Nurse work environments and occupational safety in intensive care units

Patricia W. Stone, Robyn Gershon

Research output: Contribution to journalArticle

Abstract

Using data collected from 39 intensive care units (ICUs) in 23 hospitals across the United States, the purpose of this study was to examine hospital structural characteristics, nurse characteristics, and nurses' working conditions' impact on occupational safety outcomes. ICU with more positive organizational climates had lower rates of occupational injuries and blood and body fluid exposures (p <.05). Similarly, ICUs in hospitals that had attained magnet accreditation had lower rates of negative occupational health incidents (p <.05). Hospital profitability was inversely related to rates of blood and body fluid exposure (p <.05). Monitoring nurses' working conditions and improving the organizational climate of hospitals is likely to improve the safety of the employee and the profitability of the hospital through improved system outcomes (such as lower turnover of the employees) as well as improve the quality of patient care delivered.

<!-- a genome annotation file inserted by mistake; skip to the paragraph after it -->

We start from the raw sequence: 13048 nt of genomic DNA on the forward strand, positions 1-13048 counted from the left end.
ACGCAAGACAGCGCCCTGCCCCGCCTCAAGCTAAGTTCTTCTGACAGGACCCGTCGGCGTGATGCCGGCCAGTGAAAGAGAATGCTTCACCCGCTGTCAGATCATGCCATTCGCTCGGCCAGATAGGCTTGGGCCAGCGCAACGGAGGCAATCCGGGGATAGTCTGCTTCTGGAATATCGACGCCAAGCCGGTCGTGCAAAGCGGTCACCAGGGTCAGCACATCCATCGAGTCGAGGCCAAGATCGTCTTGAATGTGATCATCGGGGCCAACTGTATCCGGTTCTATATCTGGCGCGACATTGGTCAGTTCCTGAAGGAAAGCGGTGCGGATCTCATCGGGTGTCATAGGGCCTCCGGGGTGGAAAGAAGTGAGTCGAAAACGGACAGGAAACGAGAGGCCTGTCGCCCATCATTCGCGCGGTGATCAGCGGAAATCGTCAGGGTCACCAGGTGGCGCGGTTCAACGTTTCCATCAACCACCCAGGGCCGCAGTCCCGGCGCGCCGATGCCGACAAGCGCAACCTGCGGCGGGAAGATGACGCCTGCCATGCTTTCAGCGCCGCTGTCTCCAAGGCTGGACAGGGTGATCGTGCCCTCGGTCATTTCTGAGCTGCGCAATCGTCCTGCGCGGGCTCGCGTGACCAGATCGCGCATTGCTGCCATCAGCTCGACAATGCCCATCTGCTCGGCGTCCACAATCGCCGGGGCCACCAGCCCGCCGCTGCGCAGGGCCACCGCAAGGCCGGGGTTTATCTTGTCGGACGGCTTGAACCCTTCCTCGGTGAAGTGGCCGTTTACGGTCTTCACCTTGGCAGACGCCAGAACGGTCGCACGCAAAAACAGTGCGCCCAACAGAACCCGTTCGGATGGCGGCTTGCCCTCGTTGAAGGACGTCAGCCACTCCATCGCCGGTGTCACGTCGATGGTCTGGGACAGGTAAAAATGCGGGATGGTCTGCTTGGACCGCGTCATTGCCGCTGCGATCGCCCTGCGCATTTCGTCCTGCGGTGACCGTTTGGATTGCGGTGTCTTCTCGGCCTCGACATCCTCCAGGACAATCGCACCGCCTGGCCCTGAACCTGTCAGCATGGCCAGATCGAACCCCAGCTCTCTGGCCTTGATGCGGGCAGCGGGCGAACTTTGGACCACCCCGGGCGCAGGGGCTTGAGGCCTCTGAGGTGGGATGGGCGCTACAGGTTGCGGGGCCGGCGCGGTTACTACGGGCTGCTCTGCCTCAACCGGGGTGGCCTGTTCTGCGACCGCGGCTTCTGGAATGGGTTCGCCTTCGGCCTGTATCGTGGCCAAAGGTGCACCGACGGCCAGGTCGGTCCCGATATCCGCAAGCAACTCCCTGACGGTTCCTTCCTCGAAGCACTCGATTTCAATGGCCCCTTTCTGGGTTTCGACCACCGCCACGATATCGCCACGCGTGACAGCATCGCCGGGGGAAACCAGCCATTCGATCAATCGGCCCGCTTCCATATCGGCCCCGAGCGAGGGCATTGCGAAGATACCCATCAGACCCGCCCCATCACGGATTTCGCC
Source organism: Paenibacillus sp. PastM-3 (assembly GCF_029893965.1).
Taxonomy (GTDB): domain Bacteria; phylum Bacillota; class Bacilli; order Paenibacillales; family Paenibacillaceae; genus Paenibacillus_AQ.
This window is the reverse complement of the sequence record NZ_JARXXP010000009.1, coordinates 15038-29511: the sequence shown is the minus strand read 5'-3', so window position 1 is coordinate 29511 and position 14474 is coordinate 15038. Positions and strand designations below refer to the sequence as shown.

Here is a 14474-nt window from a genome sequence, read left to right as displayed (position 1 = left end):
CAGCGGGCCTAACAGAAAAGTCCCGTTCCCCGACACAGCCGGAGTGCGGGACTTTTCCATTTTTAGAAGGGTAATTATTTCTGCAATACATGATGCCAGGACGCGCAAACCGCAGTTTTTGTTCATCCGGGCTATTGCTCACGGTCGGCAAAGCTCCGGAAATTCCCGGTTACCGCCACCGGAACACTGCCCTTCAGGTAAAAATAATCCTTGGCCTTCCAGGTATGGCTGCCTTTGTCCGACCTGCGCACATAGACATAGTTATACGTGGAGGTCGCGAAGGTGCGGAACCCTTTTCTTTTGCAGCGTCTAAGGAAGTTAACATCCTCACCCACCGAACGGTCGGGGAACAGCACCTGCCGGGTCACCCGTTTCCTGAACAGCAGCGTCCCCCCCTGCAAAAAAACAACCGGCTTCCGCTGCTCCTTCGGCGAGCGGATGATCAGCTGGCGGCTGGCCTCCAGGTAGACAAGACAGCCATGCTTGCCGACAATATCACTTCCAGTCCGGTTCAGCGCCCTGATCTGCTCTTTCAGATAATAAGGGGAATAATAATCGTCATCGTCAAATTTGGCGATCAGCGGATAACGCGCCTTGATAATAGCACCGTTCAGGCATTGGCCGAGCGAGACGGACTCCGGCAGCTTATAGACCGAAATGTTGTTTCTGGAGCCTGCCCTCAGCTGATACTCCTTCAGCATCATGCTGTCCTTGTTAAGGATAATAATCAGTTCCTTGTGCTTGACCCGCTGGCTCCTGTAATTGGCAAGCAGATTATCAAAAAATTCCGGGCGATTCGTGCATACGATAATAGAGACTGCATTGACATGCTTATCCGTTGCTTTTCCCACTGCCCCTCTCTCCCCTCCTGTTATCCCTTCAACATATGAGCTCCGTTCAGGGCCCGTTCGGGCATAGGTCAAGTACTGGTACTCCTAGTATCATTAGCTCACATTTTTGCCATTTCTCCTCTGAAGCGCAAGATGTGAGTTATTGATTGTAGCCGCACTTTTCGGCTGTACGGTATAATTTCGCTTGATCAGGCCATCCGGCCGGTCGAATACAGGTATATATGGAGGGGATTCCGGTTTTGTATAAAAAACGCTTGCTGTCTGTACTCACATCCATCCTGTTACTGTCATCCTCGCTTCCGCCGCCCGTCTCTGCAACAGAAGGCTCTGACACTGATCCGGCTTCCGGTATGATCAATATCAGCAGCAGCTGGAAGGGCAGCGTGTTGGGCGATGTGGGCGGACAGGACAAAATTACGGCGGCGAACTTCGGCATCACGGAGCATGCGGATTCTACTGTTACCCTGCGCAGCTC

Original languageEnglish (US)
Pages (from-to)240-247
Number of pages8
JournalPolicy, Politics, and Nursing Practice
Volume7
Issue number4
DOIs
StatePublished - Nov 1 2006

Fingerprint

Occupational Health
Intensive Care Units
Nurses
Body Fluids
Personnel Turnover
Occupational Injuries
Magnets
Accreditation
Quality of Health Care
Patient Care
Safety

Keywords

  • Musculoskeletal injuries
  • Needle-sticks
  • Nurses
  • Occupational health
  • Organizational climate
  • Working conditions

ASJC Scopus subject areas

  • Leadership and Management
  • Issues, ethics and legal aspects

Cite this

Nurse work environments and occupational safety in intensive care units. / Stone, Patricia W.; Gershon, Robyn.

In: Policy, Politics, and Nursing Practice, Vol. 7, No. 4, 01.11.2006, p. 240-247.

Research output: Contribution to journalArticle

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